Tom Wilson
February 1, 2010

Centrifugal superchargers and Mustangs have a long and storied history. We've been peering over the fender of Mustangs to photograph Vortech installations for more years than we care to count.

Lately positive-displacement blowers have grown in popularity, but Vortech's quiet, helically geared, self-contained-lubrication V-3 centrifugal blower is still a leader in adiabatic (heat) efficiency. As we saw in our Dec. '09 issue ("Centrifugal Horse," p. 54), Vortech's centrifugal superchargers post amazingly cool outlet temperatures, a prime contributor to their excellent power production. They are mechanically efficient as well, drawing away relatively lower engine power to turn the blower.

The Vortech supercharger bolts to the '10 Mustang much as it did to the '09-requiring just minor changes to accommodate differences in detail. At $5,683.95 suggested retail, it certainly holds the price line, and with a 492hp rating at the Three-Valve's flywheel, the power is rowdy good fun.

The only downside these days is smog legality. At press time, there isn't a single centrifugal supercharger for the '10 Mustang from any manufacturer with a CARB E.O. number, and it's a situation that likely won't change without a fair amount of new hardware.

The issue is a carbon trap inside the stock airbox. The carbon trap looks like little more than a square of heavy paper or felt glued to the roof of the air filter box. It soaks up hydrocarbons venting up through the air inlet when the engine is shut off. The hydrocarbons are subsequently re-ingested by the engine once it's running again. The California Air Resources Board says this exact trapping media must remain precisely in place and wants significant (read expensive) testing should someone want to relocate the trap to, say, inside a cold-air inlet tube.

Because of the way they package, this is a tough challenge to any centrifugal supercharger, Vortech's included. It's also a challenge to the positive displacement guys as well. Their tactic has been to retain the stock restrictive-with-a-supercharger airbox on their entry-level kits to gain a CARB E.O. number, but also offer a cold air intake as an extra-cost option for up-market, up-boost kits. The centrifugal folks might do the same, but there's no way to package the stock airbox and a blower in the same corner of the engine compartment, so the situation is stalled at the moment.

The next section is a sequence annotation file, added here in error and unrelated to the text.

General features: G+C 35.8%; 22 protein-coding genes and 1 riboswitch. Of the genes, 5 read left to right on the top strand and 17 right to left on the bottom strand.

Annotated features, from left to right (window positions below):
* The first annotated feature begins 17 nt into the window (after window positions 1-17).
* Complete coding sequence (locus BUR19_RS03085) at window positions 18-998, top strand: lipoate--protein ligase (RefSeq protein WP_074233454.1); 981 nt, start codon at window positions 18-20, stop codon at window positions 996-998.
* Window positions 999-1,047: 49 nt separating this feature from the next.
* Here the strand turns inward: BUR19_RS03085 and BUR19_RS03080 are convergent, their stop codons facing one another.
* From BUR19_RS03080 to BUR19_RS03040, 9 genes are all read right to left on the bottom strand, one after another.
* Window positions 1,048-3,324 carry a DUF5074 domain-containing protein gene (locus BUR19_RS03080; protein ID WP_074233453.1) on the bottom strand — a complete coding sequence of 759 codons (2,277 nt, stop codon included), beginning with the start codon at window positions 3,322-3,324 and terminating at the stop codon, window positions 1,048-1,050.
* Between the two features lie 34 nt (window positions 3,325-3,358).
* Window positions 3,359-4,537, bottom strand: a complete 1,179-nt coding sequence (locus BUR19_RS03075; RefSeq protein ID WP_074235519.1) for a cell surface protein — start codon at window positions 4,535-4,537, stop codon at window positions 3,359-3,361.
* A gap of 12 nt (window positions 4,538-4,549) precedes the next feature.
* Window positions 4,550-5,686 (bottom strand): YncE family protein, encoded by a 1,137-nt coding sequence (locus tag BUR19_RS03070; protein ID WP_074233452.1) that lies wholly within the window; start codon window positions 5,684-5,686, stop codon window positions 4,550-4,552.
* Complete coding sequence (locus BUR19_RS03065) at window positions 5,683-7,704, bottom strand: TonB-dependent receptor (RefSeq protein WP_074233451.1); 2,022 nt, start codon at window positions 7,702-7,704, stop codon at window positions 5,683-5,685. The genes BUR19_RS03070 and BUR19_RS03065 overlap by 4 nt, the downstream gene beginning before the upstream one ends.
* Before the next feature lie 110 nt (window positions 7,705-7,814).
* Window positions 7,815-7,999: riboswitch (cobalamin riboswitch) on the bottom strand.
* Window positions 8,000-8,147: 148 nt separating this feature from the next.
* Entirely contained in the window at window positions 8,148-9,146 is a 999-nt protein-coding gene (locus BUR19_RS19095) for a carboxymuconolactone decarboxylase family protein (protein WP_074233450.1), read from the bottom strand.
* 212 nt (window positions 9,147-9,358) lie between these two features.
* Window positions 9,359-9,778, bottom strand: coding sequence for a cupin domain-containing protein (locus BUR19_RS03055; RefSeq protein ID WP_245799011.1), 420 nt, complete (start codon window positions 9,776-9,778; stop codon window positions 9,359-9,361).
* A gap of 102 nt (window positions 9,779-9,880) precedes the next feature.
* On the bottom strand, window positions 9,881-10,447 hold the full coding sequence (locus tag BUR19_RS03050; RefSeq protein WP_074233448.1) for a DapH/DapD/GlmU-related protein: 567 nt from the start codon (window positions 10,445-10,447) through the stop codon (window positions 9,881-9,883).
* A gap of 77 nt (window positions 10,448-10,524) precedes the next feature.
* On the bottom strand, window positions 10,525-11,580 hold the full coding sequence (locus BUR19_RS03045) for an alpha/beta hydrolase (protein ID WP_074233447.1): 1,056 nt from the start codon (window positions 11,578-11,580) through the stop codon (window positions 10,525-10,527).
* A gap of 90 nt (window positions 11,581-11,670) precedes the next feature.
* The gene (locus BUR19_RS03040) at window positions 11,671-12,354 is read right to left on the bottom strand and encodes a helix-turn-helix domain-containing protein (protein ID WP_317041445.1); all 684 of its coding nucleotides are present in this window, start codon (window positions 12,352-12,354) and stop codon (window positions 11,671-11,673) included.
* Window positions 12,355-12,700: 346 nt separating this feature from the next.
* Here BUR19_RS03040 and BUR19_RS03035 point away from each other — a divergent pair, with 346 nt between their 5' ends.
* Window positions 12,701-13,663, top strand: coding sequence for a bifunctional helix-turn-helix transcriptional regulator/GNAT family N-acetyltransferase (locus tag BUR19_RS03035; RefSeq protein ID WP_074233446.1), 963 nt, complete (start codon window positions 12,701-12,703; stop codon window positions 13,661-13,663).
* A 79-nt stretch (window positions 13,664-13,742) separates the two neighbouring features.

Aside from CARB being sensible and allowing the hydrocarbon trap to move into an aftermarket CAI, or having Vortech or even Ford Racing stepping up to the plate with a certified, blower-friendly inlet, or even just drilling a bunch of holes in the bottom of the stock airbox, it looks like the status quo may continue as-is for some time. It is, after all, a tough economy for developing expensive-to-certify-and-cheap-to-sell new parts.

For now Vortech is offering its '10 Mustang GT kit without a CARB E.O. number, which works for many enthusiasts. It includes a V-3 Si-Trim supercharger assembly, fitted with a 3.60-inch pulley for 10 to 11 pounds of boost at engine redline. Naturally, all mounting brackets, hoses, hardware and so on are included. The kit is essentially the '09 kit with those changes needed to accommodate the '10 Mustang. These are minor,, such as mounting brackets and reservoir shapes, so if you're familiar with previous Vortech installations the '10 version ought to look like family.

Vortech was kind enough to indulge us in putting its silver tester on a local Dynojet-the company's in-house Mustang dyno is repeatable but puts out such low numbers everyone agrees it's better to go to a Dynojet for comparison purposes.

Photo Gallery

View Photo Gallery

Photo Gallery

View Photo Gallery